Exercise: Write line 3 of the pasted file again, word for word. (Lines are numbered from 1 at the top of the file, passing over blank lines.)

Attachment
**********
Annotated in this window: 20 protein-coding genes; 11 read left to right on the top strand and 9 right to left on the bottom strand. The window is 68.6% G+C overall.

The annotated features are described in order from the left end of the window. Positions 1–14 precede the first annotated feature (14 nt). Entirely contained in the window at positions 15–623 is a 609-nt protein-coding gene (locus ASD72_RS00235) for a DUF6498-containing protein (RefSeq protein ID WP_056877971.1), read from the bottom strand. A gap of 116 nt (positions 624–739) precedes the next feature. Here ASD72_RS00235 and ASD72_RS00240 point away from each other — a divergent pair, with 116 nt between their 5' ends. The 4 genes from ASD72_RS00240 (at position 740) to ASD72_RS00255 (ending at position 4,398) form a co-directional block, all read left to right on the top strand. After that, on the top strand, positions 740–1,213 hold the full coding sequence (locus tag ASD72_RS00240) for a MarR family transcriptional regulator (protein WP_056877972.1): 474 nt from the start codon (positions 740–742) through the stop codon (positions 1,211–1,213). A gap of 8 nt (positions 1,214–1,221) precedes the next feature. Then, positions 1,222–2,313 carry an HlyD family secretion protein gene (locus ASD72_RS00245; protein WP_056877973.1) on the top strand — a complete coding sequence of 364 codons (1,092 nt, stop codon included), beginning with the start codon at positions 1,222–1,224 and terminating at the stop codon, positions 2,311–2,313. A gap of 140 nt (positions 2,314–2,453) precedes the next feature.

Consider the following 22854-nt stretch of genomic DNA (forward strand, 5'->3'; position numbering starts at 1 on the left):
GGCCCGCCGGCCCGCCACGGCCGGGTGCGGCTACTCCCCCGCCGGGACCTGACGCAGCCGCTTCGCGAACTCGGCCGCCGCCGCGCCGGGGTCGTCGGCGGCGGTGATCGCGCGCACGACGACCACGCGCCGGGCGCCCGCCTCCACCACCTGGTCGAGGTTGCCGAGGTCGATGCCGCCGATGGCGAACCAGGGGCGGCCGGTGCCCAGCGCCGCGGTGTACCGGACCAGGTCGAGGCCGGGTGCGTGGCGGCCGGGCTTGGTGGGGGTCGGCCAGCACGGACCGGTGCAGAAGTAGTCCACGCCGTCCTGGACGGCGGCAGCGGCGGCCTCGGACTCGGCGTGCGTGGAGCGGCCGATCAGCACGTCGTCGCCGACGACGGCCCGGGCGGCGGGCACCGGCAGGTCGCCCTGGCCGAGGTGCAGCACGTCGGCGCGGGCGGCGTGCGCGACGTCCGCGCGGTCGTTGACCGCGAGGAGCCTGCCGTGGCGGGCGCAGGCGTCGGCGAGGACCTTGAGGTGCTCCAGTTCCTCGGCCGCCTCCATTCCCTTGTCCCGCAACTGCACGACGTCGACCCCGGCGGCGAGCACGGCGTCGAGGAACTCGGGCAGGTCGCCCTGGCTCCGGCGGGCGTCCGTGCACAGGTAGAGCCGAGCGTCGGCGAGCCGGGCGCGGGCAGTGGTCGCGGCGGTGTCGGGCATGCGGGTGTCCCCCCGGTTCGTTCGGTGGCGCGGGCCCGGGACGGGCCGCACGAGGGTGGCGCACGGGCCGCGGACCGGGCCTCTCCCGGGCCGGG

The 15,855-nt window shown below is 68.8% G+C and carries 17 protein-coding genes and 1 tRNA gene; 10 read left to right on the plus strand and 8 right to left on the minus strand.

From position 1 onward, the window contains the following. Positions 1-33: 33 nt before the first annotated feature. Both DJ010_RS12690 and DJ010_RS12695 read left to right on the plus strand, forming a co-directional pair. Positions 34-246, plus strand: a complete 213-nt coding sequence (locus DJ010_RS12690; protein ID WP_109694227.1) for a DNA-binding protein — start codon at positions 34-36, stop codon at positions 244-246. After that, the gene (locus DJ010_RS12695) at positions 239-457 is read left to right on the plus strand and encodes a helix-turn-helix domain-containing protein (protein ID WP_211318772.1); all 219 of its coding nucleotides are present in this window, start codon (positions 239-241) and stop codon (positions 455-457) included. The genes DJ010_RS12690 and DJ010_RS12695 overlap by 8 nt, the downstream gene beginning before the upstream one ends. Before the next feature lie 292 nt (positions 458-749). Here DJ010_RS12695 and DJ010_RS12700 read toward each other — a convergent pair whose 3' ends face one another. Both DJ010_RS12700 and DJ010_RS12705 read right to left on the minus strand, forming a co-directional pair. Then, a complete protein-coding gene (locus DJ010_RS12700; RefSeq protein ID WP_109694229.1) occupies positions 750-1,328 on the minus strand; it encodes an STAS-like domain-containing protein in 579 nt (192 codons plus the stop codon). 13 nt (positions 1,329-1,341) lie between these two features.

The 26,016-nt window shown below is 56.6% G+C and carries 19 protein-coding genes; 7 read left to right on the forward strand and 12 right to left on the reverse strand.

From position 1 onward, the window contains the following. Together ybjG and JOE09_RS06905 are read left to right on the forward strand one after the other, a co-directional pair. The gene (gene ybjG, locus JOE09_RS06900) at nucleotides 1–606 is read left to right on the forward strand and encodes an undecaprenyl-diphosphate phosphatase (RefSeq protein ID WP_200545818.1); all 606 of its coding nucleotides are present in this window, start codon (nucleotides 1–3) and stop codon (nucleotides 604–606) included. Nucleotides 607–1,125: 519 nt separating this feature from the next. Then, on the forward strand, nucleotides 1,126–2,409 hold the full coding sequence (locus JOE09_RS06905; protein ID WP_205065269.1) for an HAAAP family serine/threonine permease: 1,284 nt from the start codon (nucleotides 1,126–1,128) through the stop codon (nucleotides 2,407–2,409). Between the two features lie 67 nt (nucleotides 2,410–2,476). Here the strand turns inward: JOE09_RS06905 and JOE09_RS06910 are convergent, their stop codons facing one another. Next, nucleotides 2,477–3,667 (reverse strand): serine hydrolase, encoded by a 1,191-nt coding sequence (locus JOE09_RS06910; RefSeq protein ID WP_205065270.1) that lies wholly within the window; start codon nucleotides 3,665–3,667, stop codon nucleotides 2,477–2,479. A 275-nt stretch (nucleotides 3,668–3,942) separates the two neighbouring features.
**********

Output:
Consider the following 22854-nt stretch of genomic DNA (forward strand, 5'->3'; position numbering starts at 1 on the left):